|Grusak, Michael - Mike|
Submitted to: Journal of Plant Nutrition
Publication Type: Peer Reviewed Journal
Publication Acceptance Date: 5/1/2009
Publication Date: 11/1/2010
Citation: Samarah, N., Abu-Yahya, A., Grusak, M.A. 2010. Effect of maturity stages for winter- and spring-sown chickpea (Cicer arietinum L.) on seed mineral content. Journal of Plant Nutrition. 33(14):2094-2103. Interpretive Summary: Chickpea is a major food legume in developing countries and provides a good source of protein, carbohydrates, minerals, and vitamins. In Middle Eastern countries, chickpea can be planted in the winter or spring months, but little information is available on potential differences in the mineral content of seeds harvested after winter or spring plantings, or when harvested at different maturity dates. This information is important not only from a human nutrition standpoint, but also to farmers, as the mineral composition of a seed also affects the success of seedlings grown from those seeds in subsequent plantings. Thus, we planted a chickpea variety each of two years, both in the winter and spring planting periods, and harvested pods at different stages of development. Seeds from these pods were collected and measured for mineral and nitrogen concentration and content. We found that although the concentration of several minerals decreased with developmental stage of the pods, the total content of all minerals increased with seed growth. However, seeds of spring-sown chickpea plants had higher concentrations of nitrogen and manganese than winter-sown plants. These results will be useful to consumers and farmers in selecting seeds for food use or subsequent plantings.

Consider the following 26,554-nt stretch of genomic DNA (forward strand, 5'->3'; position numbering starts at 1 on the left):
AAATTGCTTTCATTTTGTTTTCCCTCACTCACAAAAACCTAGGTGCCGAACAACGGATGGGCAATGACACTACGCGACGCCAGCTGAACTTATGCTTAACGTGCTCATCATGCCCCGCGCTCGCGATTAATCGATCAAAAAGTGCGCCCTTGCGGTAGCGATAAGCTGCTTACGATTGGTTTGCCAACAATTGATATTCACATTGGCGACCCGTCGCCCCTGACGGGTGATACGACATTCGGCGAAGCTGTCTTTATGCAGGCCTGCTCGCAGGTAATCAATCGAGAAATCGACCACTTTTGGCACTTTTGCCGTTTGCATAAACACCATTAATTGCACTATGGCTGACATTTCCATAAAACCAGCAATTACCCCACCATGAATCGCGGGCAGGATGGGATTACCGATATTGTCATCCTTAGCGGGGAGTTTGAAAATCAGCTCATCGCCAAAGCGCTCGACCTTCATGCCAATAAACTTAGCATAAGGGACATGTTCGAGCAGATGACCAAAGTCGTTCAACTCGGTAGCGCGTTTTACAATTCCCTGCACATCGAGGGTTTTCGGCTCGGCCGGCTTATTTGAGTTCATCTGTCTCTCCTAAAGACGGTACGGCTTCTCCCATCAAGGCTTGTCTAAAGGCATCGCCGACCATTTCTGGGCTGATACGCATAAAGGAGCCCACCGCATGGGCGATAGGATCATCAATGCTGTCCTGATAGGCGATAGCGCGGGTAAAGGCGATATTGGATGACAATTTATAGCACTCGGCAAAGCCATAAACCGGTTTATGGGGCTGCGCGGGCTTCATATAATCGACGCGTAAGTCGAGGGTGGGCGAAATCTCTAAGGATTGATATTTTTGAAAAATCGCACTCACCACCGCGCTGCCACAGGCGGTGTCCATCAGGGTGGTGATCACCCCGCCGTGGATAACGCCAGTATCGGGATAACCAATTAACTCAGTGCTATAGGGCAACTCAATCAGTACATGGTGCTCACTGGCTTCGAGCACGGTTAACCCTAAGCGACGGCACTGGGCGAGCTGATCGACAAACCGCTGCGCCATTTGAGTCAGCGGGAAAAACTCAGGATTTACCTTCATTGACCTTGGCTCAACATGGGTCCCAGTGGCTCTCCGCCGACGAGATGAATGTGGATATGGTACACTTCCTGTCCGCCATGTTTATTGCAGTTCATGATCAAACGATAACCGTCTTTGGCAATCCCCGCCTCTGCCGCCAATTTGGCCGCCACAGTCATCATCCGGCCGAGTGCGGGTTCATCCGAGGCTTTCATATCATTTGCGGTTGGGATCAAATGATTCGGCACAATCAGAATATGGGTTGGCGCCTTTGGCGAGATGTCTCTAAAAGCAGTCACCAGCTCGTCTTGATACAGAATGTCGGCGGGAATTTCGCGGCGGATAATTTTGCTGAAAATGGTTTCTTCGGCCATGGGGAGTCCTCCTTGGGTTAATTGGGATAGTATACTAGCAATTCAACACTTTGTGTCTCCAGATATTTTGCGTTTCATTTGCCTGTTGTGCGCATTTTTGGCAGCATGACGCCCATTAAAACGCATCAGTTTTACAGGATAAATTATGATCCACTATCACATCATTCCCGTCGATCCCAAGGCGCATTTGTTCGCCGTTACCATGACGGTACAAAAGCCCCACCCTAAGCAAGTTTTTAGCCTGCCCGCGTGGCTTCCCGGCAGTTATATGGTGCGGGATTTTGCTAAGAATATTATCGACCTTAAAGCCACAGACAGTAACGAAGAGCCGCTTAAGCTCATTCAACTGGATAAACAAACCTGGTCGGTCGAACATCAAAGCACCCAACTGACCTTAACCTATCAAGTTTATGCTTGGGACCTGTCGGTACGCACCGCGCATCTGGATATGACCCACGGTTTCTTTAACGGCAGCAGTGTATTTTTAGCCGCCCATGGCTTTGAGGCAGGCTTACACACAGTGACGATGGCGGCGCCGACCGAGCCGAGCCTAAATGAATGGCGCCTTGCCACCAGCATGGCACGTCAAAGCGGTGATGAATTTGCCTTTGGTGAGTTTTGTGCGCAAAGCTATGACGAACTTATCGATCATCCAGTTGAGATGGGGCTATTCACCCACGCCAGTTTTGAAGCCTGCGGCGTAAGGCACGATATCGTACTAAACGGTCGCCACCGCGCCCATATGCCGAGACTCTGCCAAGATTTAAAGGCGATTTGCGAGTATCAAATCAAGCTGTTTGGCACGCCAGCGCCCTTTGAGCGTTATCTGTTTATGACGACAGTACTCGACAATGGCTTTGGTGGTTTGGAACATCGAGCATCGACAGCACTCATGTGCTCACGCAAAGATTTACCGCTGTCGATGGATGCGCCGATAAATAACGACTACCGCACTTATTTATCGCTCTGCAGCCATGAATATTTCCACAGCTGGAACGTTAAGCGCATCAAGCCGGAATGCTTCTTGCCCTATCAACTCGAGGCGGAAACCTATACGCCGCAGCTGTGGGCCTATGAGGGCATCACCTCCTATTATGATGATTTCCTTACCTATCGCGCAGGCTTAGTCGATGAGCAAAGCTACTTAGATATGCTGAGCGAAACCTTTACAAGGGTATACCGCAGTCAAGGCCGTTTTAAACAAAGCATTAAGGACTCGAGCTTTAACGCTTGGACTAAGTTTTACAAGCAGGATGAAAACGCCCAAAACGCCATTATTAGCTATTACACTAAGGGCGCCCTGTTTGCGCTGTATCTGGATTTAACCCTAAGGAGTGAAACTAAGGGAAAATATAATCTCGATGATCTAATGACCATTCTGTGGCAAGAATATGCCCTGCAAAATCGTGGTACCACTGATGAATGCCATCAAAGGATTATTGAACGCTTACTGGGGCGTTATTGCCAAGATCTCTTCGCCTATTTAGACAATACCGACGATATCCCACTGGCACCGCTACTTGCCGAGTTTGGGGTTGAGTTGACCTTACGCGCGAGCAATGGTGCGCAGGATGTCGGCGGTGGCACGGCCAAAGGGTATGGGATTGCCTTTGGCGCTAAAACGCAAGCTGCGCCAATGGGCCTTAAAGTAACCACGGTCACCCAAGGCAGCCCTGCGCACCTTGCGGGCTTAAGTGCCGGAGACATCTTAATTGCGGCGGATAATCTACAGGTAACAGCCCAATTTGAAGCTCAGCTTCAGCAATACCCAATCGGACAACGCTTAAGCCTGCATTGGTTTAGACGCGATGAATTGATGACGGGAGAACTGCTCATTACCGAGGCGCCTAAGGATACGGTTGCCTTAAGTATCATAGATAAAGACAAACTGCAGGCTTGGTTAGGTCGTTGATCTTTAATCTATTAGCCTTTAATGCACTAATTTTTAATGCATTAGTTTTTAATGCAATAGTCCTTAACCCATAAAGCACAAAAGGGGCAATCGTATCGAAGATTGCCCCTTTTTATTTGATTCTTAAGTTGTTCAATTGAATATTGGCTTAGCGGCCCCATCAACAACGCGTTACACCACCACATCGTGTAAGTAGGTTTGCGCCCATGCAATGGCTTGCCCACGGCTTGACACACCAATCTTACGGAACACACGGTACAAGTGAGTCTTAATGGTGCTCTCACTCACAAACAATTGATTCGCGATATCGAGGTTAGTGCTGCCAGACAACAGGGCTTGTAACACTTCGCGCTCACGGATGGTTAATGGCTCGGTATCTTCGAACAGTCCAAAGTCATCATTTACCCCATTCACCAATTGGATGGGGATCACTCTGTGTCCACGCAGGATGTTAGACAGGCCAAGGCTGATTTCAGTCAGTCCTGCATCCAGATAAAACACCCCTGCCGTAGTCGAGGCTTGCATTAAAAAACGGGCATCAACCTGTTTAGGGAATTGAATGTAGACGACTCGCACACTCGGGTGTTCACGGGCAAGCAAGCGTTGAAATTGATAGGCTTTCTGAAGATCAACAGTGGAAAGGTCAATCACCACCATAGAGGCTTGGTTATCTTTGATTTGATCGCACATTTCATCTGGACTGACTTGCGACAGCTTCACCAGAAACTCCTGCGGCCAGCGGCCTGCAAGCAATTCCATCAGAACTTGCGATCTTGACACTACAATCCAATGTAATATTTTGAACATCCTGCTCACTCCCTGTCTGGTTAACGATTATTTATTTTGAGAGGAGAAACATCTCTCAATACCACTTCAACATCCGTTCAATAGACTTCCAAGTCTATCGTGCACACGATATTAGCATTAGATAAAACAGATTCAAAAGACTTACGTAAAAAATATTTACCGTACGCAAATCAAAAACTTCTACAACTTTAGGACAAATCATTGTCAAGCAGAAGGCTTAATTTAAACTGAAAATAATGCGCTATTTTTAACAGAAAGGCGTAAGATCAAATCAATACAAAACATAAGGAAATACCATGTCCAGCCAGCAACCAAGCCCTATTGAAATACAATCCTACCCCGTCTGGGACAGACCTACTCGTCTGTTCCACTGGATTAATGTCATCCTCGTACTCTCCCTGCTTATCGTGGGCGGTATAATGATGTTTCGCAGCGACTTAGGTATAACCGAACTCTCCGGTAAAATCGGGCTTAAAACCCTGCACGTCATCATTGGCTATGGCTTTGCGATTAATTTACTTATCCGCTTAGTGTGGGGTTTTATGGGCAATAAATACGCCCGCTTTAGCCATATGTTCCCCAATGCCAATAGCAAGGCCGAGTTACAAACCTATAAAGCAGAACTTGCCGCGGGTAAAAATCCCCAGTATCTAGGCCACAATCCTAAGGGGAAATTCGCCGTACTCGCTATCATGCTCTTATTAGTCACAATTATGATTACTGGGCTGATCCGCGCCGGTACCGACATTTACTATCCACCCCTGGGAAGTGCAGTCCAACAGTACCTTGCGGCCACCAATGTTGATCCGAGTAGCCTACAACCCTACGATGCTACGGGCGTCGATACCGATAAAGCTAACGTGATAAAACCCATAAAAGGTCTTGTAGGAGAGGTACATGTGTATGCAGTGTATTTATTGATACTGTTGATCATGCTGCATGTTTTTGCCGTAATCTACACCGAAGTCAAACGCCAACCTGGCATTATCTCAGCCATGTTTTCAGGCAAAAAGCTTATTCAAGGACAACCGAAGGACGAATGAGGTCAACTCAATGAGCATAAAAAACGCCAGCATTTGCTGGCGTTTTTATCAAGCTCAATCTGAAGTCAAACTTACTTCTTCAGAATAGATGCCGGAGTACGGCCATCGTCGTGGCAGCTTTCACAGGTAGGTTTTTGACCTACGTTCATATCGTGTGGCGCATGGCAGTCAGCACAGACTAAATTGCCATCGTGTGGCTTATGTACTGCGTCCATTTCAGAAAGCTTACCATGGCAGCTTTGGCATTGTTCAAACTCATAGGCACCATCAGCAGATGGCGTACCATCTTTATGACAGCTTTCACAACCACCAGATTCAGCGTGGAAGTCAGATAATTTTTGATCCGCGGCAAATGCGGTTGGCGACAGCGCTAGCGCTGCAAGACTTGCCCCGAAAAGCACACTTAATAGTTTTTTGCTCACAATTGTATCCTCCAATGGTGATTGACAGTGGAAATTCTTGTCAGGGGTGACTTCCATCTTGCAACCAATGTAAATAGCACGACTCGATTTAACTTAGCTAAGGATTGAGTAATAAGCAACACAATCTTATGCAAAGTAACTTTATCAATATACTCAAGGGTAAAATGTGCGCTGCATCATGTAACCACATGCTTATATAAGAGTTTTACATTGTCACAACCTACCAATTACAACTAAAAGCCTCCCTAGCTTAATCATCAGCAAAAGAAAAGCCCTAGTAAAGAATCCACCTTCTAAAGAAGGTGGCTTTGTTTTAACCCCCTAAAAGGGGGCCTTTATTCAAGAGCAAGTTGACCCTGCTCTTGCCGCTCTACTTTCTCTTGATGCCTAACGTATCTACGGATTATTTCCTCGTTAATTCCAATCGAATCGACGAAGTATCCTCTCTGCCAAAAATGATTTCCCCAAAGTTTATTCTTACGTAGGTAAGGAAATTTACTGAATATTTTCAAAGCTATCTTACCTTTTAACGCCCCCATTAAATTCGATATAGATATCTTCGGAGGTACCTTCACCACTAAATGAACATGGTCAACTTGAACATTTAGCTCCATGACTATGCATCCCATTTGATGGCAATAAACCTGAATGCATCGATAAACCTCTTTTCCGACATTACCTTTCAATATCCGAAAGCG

Technical Abstract: Two-year field experiments were conducted to study the effect of two planting dates and seed maturity on mineral content of chickpea seeds. In 2003 and 2004, chickpea "Jubiha-2" seeds were planted in late December (winter-sown) and early March (spring-sown). For both planting dates, pods were harvested at five maturity stages: 1) beginning of seed fill (BS), 2) full-sized seed (FS), 3) greenish-yellow pod (GY), 4) yellow pod (Y), and 5) brown pod (B). The concentrations of N, K, P, Mg, Ca, and Zn on a dry weight basis significantly decreased as seeds developed from the BS to the FS stage, then did not change significantly at the Y and B stages. Nutrient content (mg/seed) increased as the seed dry weight increased. Seeds from spring-sown plants had higher concentrations of N and Mn than winter-sown plants. The maximum mineral content of chickpea was achieved at seed physiological maturity.